Washington-based Oil Consultants makes second round of redundancies

The firm has carried out a full review of its processes and made less than 10 people redundant, just weeks after a number of other roles were axed

Chief executive of Oil Consultants, Helen Smith
Chief executive of Oil Consultants, Helen Smith

A second round of redundancies has been made at a North East firm as the oil and gas crisis continues to grip the industry.

Washington-based Oil Consultants was forced to halt its growth plans in March and axe several roles because of the drop in oil prices which saw Brent Crude barrel prices plummet from $115 to around $50.

At the time the firm, which places highly specialised workers into oil and offshore jobs around the world, said less than 10 administrative staff had been made redundant as many of its clients were forced to reconsider their projects and the staff employed to carry them out.

The loss of staff follows larger job losses at a number of oil companies in the region, including Archer, Deep Ocean and Flexlife.

Now, following a review of the company’s internal processes, a further number of redundancies have been made.

Chief executive officer Helen Smith said the firm’s actions had been made to protect the business from future risks.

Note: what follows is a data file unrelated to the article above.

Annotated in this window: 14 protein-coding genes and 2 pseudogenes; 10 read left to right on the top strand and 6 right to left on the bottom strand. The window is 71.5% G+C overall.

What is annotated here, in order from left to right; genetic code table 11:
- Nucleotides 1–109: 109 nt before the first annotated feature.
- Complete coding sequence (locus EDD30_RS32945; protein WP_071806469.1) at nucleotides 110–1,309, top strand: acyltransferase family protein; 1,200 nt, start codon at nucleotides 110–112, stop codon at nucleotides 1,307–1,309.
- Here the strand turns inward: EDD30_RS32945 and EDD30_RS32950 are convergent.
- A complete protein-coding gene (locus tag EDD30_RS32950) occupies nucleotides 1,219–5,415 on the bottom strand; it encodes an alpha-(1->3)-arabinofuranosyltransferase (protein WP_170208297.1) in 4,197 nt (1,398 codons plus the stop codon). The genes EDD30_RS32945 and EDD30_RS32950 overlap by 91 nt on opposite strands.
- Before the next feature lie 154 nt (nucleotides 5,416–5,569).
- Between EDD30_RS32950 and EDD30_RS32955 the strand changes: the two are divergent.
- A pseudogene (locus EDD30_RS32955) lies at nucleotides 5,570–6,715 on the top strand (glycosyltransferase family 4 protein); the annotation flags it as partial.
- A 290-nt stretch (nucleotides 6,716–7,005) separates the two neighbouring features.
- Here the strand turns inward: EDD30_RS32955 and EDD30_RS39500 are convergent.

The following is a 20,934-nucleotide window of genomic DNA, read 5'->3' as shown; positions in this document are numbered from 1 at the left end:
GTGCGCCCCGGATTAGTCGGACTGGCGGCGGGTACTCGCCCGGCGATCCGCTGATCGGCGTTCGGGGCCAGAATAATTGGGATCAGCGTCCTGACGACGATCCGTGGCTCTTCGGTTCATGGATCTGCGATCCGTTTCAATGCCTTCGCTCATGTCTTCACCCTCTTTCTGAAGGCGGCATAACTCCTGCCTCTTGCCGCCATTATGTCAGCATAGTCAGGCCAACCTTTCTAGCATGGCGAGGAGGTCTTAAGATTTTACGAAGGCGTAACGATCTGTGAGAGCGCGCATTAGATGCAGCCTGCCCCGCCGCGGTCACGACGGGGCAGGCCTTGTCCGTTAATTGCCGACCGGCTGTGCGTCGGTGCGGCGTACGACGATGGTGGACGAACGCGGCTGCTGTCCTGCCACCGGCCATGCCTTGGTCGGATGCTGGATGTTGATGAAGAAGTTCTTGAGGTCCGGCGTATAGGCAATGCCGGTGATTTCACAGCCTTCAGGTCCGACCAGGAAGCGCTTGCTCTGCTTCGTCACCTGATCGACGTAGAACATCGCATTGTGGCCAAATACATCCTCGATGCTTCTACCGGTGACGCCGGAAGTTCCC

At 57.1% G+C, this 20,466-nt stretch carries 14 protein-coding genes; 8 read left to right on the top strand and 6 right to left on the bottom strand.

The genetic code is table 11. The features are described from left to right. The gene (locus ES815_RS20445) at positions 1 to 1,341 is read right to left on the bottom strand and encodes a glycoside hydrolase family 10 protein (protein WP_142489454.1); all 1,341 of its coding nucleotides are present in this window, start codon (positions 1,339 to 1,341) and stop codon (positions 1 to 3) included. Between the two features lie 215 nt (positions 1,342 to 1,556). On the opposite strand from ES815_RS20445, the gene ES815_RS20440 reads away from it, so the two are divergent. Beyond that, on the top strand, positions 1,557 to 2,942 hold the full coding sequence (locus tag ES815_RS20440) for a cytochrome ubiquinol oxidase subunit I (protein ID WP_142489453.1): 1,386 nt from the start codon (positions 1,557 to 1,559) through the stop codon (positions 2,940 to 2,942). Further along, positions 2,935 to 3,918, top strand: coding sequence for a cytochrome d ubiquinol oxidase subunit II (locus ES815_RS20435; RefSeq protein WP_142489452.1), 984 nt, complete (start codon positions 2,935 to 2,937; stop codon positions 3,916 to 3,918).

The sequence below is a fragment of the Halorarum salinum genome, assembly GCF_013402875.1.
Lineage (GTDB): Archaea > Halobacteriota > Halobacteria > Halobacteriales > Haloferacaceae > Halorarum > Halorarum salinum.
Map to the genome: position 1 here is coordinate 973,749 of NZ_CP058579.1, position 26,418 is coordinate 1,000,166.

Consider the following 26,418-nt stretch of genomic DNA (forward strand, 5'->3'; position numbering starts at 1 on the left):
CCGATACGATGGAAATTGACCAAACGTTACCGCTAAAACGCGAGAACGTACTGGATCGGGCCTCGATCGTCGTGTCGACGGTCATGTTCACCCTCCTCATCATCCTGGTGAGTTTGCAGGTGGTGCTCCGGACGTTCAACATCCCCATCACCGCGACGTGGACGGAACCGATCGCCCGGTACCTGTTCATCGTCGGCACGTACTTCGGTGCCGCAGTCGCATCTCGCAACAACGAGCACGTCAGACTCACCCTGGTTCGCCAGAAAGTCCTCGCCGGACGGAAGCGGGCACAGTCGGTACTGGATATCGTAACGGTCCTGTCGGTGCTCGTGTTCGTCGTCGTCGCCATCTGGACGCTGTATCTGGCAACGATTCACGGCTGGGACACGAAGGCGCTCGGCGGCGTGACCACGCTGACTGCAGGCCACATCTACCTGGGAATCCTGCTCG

Mrs Smith said: “As we all know the oil industry is really suffering quite significantly in relation to the reduction in oil prices.

“Our clients are finding it hard and earlier in the week I read a report which said around 100,000 jobs in the industry have been lost.

“For us it does mean we have strong relationships with our clients, and we are seeing an impact based on the problems they are suffering.

“We have looked very hard at our operational processes and worked out that we can have some of the activities we do multi-tasked, so have undergone a restructure which has resulted in a small number, less than 10, redundancies.”

Mrs Smith said as the company has undergone significant growth, heavy administration support teams were put in place – teams which have now been slimmed down.

As a result, the firm now employs around 50 people in all, meaning more than a quarter (28%) have lost their jobs from the 70 people employed at the firm before the oil crisis hit.

Remaining staff at the Washington office will also take on new tasks.

Mrs Smith continued: “There is no change to the offices in America and Australia and we think we are in a very strong position now. We have ‘right-sized’ ourselves for the future so I don’t anticipate there will be any significant changes in the future.

“We have remarkably strong relationships with our clients who say we are in a good position to support them. I feel the business is very strong and they report to us that we have strong market share.

“We aren’t the only ones to have been affected in this way – a lot of other agencies have been affected too.”

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